When I left for South Korea five weeks ago, it was with a smile on my face, looking forward to what I considered to be the year of independence ahead of me. I looked forward to shedding my dependency on the people and material possessions surrounding me and embarking on my journey to the other side of the world. I had been overseas many times before, and would no doubt transition seamlessly into Korean culture, and feel immediately at home in Asia. The reality, however, strayed slightly from this fantasy.
After arriving at Boston’s Logan airport in time for my 9am flight, I was greeted coldly by United’s staff of passive-aggressive workers, each of whom making it their personal mission to ensure I felt like crap during the last moments in my homeland. During check-in, I was informed by a woman boasting a thick, Greek accent and impressive amount of hair gel that my bags were 22 pounds overweight, and I would have to sell my first born child in order to get them onboard.
As I reluctantly forked over my credit card, I recalled the many hours I spent packing and re-packing my suitcase, during which I decided I couldn’t possibly move out of the country without my favorite poetry anthology, small collection of DVDs and the wall tapestry my friend bought for me in Istanbul. And my flannel sheets. Yeah, better take those, too. Okay, so maybe my anti-materialism wasn’t off to a great start, but I was still the epitome of independence- a young woman fresh out of college, embarking on a trip alone to Northeast Asia. Alone. Oh God, I was going to be alone. As in, you-don’t-know-anybody-so-you-might-as-well-stay-at-home-and-facebook, alone. This was not something I had considered.
While I had spent the past six months desperate to leave the US and applying to jobs in South Korea, I had little time to mentally prepare myself for the journey. On August 6th I got the letter I had been waiting for in the mail- Allison Margaret Collopy has been offered a position with the Seoul Metropolitan Office of Education as an English teacher from 2010 to 2011. I was ecstatic. As I scanned the contract, a scramble of Korean and English on glossy, cream paper, my eyes settled on a small detail at the bottom of the page- You are to arrive in Seoul on August 17th. I stared blankly before daring myself to look again to see if the numbers had magically changed into a date which allowed me more than 11 days of preparation before moving out of the country. August 17th stared back at me. Crap.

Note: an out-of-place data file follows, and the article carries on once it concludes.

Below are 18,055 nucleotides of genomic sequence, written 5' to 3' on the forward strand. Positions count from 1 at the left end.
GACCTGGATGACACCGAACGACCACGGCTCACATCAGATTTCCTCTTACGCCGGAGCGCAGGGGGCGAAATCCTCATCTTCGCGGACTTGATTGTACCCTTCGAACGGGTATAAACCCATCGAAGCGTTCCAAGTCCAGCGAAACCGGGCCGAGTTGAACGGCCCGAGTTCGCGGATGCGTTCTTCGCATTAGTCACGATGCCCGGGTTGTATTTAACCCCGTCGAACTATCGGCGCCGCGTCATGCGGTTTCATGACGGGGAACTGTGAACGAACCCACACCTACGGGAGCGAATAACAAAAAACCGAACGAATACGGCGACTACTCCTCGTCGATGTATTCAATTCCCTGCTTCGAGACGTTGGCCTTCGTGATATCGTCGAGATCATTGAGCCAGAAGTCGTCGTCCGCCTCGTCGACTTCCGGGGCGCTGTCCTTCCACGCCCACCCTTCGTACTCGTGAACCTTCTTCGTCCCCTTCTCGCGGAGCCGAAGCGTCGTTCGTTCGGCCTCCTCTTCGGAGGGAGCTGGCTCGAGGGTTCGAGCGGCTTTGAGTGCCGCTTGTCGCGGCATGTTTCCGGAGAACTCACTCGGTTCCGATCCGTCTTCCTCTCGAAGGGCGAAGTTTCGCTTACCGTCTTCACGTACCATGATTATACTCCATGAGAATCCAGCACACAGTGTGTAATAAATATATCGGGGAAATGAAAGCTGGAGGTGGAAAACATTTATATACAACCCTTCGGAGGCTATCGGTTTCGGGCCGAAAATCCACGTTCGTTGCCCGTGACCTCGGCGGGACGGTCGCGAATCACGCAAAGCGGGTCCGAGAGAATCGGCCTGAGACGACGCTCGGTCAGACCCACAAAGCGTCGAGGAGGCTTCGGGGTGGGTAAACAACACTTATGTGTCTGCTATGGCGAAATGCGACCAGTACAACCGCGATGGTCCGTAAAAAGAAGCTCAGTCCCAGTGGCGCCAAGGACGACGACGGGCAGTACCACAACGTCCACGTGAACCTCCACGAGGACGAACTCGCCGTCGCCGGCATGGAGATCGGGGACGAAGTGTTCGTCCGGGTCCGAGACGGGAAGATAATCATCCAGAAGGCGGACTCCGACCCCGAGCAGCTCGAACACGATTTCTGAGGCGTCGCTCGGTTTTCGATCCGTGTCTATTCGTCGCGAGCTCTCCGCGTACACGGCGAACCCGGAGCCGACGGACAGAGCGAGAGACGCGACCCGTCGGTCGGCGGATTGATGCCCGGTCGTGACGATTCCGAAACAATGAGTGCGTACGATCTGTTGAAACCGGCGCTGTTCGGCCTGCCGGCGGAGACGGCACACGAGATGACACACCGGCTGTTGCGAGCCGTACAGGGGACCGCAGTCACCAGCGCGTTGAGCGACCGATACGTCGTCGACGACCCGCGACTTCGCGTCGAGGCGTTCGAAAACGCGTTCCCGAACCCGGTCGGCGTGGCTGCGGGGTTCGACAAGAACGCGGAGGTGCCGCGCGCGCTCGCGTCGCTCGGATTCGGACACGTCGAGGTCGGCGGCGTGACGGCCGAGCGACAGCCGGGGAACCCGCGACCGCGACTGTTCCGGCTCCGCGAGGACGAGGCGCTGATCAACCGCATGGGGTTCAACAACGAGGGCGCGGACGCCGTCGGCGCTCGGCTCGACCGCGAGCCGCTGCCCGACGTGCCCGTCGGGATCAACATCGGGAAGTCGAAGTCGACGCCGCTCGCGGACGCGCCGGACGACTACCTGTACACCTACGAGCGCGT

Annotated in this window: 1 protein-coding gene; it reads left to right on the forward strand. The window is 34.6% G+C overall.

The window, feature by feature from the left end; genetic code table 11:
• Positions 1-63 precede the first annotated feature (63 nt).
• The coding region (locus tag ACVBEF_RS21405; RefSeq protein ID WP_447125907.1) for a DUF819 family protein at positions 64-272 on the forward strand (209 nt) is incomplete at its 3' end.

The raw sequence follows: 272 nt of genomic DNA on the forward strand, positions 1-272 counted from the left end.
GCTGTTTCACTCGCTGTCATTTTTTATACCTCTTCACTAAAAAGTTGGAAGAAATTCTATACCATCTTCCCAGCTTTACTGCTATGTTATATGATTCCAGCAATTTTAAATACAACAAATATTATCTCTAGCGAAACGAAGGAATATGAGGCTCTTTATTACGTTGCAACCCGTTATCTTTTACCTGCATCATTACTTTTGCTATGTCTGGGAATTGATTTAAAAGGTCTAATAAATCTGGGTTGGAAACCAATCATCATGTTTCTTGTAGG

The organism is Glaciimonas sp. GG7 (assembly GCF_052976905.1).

I had no visa, no flight, no diploma and a savings account stuck in the triple digits. Not exactly the best case scenario. And so I spent my final days in America in a frantic scramble to gather together my required documents, say goodbye to close friends and get ushered to the airport before I had time to think about what was happening. In hindsight, I don’t know how it all came together, probably because it all came together while I was still working my full-time job, and my family and friends were going to the Korean Consulate and registrar’s office on my behalf. Strike one against my so-called “independence.” Finally, after weeks of stress, countless phone calls to government officials, 24 hours of traveling and many tearful goodbyes, my 72 pound suitcase and I found ourselves in Asia at last.
It’s been five weeks since I was last in America, surrounded by English and bagels and blond hair as far as the eye can see. Sometimes it feels like I’ve been gone for years, and I can’t imagine what it once felt like to be able to ask a bus driver if he’s going the same way I am, or to have eaten food that I could identify and name. Other times, it feels like I’ve only been in Korea for a few days, and am still desperately struggling to adjust to the culture and language.
My life in Seoul thus far has been fraught with language barriers, culture shock and me watching a LOT of Friends reruns on my laptop, but I like it so far. I may not have transitioned seamlessly into Korean culture, and would not yet call Seoul my home, but I’m happy here. Maybe the fact that living in Korea can be really hard sometimes, but I’m still doing it, is more of a testament to my love of traveling than if I had instantly adapted to all of its customs. It still feels weird when my students bow to me, and I may never get used to being asked if I am single immediately after being asked my name, but I’m proud of the smaller victories. I may not yet be the independent woman, or capable English teacher of my pre-Korea fantasies, but I’ve survived my first month on the other side of the International Date Line, and so far, I’m doing okay.